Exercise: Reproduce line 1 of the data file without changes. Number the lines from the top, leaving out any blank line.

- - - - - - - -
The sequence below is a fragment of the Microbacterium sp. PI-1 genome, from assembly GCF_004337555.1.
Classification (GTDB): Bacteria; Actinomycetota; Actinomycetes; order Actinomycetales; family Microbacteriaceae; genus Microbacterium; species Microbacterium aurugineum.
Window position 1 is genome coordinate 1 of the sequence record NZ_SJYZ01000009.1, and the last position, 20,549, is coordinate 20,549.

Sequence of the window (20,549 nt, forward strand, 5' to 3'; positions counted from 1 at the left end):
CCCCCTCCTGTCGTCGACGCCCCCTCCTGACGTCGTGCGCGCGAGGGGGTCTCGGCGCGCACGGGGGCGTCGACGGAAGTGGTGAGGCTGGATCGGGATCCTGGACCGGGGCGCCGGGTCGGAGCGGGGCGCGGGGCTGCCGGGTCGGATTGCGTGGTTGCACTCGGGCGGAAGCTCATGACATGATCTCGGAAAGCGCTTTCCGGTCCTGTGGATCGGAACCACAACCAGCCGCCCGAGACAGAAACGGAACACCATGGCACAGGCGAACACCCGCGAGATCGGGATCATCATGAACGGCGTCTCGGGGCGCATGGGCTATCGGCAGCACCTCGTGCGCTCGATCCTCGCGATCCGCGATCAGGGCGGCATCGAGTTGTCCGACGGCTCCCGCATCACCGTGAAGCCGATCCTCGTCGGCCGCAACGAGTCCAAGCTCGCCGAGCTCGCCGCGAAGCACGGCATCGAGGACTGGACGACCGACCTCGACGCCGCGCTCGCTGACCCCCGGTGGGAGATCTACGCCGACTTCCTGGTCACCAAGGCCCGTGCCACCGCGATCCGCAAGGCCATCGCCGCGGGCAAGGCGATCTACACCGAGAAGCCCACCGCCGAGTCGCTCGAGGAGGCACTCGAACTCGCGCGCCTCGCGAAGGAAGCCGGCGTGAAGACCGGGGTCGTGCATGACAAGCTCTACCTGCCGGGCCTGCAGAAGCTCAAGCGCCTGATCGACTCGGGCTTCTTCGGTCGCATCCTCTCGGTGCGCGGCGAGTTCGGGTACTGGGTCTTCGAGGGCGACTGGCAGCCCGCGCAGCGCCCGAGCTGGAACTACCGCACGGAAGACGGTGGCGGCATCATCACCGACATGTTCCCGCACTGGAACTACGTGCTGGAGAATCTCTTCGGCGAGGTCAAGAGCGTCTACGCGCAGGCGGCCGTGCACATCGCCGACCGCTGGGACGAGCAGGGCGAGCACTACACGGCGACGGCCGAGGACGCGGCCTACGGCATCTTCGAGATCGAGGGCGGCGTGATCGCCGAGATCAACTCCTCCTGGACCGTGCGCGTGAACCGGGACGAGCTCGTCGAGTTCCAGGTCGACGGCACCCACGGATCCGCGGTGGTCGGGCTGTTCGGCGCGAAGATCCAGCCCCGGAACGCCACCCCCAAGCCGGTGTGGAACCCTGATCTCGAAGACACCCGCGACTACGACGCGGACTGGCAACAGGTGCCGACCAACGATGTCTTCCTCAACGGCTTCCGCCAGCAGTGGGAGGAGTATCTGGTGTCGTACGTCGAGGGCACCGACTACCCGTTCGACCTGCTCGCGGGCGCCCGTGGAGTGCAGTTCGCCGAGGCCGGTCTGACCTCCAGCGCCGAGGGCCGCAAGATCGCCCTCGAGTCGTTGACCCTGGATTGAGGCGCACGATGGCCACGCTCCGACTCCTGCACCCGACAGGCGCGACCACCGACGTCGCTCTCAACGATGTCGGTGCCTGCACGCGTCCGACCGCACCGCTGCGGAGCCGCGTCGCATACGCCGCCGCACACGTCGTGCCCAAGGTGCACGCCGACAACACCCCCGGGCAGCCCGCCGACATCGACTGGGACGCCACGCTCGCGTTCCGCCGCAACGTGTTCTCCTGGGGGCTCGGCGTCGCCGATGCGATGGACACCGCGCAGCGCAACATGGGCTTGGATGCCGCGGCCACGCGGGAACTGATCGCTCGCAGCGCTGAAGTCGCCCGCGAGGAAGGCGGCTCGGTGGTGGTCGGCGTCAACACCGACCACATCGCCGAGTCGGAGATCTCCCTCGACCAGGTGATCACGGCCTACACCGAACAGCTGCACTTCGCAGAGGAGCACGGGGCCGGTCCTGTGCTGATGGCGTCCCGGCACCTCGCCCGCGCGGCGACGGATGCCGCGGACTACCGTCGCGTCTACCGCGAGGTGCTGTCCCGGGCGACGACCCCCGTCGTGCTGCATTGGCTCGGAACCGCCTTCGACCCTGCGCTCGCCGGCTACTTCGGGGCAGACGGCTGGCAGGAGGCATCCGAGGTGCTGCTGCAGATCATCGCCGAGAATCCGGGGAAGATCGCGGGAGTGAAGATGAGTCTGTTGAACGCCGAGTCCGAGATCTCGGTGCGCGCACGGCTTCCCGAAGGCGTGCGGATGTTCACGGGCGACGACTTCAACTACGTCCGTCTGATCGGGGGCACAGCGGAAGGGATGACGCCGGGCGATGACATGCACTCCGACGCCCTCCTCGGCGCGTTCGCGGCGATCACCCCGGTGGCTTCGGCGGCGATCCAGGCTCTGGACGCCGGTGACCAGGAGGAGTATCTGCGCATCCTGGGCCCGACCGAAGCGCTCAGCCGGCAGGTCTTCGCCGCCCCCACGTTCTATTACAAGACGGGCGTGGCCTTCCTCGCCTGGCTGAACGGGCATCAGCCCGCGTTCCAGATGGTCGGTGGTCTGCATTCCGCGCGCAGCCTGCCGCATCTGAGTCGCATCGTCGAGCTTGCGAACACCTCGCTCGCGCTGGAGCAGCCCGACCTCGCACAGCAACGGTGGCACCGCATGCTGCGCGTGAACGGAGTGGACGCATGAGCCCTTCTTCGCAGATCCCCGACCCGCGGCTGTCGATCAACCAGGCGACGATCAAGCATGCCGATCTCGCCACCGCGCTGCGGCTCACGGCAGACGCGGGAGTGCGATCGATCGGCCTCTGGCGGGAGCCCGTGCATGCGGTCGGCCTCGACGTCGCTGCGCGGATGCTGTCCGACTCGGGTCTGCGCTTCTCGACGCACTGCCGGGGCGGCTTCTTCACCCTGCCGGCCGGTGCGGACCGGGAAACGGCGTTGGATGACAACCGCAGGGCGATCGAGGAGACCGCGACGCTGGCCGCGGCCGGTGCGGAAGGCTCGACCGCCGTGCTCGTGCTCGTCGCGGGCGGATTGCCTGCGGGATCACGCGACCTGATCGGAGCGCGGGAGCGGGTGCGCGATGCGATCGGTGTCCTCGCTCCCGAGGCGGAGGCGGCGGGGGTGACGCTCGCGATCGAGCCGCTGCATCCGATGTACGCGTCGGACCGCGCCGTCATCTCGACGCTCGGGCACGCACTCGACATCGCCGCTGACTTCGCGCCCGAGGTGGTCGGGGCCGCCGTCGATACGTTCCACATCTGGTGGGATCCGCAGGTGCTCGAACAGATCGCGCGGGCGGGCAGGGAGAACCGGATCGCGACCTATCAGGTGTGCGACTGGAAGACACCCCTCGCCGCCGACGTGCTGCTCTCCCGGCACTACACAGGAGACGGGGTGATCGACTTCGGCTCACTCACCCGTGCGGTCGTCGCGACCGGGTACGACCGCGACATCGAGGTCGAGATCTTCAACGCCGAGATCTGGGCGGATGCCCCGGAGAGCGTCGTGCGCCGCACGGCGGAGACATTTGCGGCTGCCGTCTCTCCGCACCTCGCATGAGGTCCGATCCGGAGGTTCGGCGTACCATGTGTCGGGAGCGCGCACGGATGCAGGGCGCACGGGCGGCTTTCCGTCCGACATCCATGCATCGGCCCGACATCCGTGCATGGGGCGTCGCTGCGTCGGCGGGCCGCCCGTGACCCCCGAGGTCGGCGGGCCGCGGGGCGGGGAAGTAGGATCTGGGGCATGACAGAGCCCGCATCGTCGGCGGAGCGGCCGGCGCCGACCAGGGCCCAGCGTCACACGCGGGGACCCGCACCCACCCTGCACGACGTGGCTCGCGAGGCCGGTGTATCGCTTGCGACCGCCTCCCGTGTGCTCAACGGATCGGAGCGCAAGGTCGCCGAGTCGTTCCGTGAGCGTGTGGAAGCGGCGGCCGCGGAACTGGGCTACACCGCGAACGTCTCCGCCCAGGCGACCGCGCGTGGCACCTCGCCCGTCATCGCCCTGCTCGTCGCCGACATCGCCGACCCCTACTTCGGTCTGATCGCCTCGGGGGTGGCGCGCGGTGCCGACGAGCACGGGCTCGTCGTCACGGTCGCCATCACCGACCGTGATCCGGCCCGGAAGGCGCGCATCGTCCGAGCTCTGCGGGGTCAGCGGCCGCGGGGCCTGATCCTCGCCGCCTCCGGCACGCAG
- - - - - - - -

The sequence below is a fragment of the Microbacterium sp. PI-1 genome, from assembly GCF_004337555.1.